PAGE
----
As we explained in our last blog, we're not biking. The roads are so narrow and twisty, they're even a bit scary to drive by car. But we got a killer deal on a small Nissan that's getting 32 mpg (gas works out to about $4/gal US), and the car costs only US$12 a day, insurance and tax included. Such a deal! To compensate for not biking, we're hiking quite a lot, and what hikes they've been. One of the first places we went to, only an hour's drive out of Auckland, was this stunning and empty black sand beach, Karekare,
where Joan Campion filmed the beach scenes for The Piano, her moody film of early life in NZ.
Nearby was Piha, a stunning place to look down on as you approach, and just as stunning when you take the hiking track to the south to look out at yet more dramatic rocks.
With rain, big trees, and mythic beaches and sea stacks like this, it certainly has a certain Pacific NW feel to it.
However, the vegetation is quite different, with lots of trees unlike anything in the US, and we can't recall any black sand beaches
in the NW like this one at Karekare. And as good as the hiking often is in our home turf, NZ has it beat.
Look at this walking track near Piha, or the clear signposting of another trail nearby, complete with a history stop a few km into the woods illustrating the kauri logging that went on in this area.
Kiwis take their trekking seriously, and have wonderful trails, or tracks as they call them.
A bit further on we went to the Kauri Museum, with more photos of the old logging, and a fascinating display of kauri gum, a form of amber. The trees exuded this to protect the tree from injuries, but early settlers learned to use kauri gum for a variety of things, including lacquers -- it supposedly makes the best musical instrument lacquer in the world. If it is old and dense enough, it can also be used for carving,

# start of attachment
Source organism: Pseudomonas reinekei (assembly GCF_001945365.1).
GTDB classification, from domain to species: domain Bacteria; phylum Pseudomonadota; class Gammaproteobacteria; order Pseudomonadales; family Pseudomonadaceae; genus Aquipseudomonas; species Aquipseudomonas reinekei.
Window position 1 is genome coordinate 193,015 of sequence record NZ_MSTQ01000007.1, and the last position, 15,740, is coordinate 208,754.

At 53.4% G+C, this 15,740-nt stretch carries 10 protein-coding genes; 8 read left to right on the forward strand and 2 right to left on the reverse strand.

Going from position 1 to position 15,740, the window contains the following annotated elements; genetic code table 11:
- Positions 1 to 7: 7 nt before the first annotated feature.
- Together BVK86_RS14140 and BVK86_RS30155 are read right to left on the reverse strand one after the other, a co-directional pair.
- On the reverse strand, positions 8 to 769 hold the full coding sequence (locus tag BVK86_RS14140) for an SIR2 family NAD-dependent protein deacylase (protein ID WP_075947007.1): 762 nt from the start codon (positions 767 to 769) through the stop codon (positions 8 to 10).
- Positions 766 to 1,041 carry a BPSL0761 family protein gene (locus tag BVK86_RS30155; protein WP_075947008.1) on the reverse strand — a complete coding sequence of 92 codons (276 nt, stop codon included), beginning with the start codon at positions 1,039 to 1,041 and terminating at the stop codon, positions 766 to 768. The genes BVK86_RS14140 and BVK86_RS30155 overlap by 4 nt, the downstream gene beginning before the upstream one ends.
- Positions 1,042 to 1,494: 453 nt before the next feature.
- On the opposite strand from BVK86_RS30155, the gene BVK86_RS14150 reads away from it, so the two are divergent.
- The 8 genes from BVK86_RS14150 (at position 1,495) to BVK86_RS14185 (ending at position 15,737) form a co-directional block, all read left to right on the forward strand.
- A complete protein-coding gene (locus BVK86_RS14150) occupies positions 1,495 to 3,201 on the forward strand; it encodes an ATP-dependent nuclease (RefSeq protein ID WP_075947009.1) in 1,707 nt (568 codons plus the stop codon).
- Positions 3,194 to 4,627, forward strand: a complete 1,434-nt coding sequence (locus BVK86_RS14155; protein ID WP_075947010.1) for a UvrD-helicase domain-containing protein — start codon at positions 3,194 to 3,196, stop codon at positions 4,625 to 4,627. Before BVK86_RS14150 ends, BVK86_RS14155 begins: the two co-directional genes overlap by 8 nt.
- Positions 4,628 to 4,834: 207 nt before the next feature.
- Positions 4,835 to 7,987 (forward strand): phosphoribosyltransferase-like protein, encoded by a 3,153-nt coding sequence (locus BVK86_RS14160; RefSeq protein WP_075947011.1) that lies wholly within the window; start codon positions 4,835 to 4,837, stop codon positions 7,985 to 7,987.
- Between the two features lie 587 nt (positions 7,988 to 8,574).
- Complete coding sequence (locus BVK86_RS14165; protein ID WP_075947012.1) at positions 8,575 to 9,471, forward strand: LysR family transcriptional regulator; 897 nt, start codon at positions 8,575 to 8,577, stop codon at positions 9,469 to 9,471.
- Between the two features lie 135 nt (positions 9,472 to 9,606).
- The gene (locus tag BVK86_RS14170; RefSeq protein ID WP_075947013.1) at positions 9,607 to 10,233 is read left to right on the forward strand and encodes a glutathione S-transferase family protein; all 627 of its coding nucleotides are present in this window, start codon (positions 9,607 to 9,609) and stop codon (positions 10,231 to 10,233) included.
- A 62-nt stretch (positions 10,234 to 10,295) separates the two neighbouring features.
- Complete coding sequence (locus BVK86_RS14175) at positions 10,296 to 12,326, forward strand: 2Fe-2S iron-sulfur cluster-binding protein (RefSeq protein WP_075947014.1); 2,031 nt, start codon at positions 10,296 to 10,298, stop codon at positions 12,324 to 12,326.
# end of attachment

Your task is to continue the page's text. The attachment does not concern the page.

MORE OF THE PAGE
or just for display. The wood itself was prized for furniture and house construction,
as the walls and ceiling of this 150-year-old church demonstrate.
Still further up was the heart of the remaining kauri forest, with several beautiful trails that took us through them.
We passed many enormous and ancient kauri, finally coming to Tane Mahuta,
"Lord of the Forest," the biggest tree in New Zealand by volume. It's about 45 feet around,60 feet to the first branches, 150 feet tall overall. But the forest is full of many other wonders, including this geometric fern.
Our final exploration of kauri was yesterday, when we visited an ancient kauri forest, actually two ancient forests buried on top of each other. One is too old to be accurately carbon-dated, over 100,000 years old, the other about 45,000 years old.